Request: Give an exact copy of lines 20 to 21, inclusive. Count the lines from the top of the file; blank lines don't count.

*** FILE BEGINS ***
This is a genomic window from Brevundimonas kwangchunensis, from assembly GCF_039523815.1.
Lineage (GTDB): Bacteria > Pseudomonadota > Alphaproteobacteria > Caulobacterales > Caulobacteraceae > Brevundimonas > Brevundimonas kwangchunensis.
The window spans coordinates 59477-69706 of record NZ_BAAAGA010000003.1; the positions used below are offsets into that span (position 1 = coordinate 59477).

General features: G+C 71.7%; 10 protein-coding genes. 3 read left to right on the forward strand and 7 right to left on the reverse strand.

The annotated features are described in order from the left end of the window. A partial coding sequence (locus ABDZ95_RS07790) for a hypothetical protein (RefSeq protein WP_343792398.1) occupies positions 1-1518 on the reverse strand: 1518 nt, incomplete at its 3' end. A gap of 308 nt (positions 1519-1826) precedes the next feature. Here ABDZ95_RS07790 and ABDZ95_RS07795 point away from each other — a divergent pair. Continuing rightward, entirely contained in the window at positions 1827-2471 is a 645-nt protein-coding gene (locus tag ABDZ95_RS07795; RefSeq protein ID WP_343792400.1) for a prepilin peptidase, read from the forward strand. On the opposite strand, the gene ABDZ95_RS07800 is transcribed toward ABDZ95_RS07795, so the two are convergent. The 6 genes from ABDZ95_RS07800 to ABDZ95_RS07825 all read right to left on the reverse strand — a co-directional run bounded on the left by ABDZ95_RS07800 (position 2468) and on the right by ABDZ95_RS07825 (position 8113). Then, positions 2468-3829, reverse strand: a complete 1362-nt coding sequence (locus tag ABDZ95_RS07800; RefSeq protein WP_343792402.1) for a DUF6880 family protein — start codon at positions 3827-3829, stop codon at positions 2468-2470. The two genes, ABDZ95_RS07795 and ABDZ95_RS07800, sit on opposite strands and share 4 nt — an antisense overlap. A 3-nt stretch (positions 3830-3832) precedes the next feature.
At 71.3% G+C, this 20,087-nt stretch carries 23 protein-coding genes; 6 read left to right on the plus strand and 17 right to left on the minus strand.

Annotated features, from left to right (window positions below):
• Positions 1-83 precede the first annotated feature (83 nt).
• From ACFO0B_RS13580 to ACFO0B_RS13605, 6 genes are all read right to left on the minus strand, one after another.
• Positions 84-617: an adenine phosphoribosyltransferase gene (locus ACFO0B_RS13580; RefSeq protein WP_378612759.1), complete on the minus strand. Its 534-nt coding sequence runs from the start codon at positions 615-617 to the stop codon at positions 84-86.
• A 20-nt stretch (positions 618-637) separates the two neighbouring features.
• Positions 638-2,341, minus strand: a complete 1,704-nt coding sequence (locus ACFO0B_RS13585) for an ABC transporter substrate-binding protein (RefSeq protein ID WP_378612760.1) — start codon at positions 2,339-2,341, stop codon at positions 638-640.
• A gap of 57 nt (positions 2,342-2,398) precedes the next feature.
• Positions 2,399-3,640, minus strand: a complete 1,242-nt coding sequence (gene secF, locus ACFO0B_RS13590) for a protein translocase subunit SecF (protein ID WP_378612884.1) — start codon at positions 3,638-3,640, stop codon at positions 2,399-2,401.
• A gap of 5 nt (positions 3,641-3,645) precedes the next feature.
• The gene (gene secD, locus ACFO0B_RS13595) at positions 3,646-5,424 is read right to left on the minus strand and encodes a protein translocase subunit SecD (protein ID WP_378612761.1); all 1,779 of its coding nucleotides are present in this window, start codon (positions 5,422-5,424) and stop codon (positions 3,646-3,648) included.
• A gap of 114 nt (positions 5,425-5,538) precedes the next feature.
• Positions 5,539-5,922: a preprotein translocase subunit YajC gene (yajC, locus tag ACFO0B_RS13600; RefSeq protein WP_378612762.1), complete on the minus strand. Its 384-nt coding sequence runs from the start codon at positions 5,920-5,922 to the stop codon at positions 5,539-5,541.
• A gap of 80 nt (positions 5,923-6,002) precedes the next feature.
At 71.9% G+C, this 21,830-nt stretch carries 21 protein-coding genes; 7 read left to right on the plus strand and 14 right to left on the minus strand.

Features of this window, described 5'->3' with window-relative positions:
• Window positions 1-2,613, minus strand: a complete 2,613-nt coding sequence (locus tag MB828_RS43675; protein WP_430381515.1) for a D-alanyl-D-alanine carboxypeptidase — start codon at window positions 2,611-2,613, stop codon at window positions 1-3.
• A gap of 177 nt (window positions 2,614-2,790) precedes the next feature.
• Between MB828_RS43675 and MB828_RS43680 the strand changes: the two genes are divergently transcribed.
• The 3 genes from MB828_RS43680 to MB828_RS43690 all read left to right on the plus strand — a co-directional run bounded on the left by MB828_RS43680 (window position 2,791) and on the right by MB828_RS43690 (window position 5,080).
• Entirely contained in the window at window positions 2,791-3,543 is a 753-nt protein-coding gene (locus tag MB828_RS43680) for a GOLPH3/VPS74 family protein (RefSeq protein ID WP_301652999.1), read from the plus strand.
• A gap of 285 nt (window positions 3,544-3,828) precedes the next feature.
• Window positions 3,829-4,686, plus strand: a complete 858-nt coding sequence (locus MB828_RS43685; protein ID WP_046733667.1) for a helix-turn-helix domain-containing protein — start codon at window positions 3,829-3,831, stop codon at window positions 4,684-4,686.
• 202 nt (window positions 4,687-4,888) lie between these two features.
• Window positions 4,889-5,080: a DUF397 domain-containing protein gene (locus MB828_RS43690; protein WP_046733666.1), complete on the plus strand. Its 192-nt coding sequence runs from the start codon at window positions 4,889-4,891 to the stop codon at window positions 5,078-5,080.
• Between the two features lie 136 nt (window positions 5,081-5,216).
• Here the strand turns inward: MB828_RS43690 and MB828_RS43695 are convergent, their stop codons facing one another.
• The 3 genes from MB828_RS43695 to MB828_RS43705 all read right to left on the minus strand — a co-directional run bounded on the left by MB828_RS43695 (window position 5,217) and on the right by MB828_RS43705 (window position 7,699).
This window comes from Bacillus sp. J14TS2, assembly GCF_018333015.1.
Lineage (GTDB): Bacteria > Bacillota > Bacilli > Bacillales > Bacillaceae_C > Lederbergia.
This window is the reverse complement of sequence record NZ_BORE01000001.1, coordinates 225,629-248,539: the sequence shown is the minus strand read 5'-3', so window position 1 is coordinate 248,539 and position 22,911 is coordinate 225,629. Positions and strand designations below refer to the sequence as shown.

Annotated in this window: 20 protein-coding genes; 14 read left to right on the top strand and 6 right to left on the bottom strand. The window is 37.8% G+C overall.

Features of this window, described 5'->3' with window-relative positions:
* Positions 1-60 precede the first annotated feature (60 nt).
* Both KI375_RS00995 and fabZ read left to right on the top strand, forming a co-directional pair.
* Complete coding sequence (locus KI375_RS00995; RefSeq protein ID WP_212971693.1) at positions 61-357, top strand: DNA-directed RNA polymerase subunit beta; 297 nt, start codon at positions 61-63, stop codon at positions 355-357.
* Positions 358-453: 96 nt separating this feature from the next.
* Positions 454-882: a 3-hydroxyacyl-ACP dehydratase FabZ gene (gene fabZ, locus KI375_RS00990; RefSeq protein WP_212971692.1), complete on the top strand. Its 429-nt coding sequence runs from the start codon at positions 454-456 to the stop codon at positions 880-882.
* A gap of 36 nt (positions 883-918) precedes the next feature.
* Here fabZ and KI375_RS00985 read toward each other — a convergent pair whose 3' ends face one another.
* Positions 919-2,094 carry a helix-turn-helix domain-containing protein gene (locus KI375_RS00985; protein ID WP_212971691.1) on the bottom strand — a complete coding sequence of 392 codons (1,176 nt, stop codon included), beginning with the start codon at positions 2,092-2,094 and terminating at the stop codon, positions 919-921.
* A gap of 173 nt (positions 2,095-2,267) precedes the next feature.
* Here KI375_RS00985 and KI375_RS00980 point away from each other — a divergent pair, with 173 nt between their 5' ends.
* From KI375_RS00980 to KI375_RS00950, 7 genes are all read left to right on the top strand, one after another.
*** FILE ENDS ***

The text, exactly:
At 71.9% G+C, this 21,830-nt stretch carries 21 protein-coding genes; 7 read left to right on the plus strand and 14 right to left on the minus strand.

Features of this window, described 5'->3' with window-relative positions: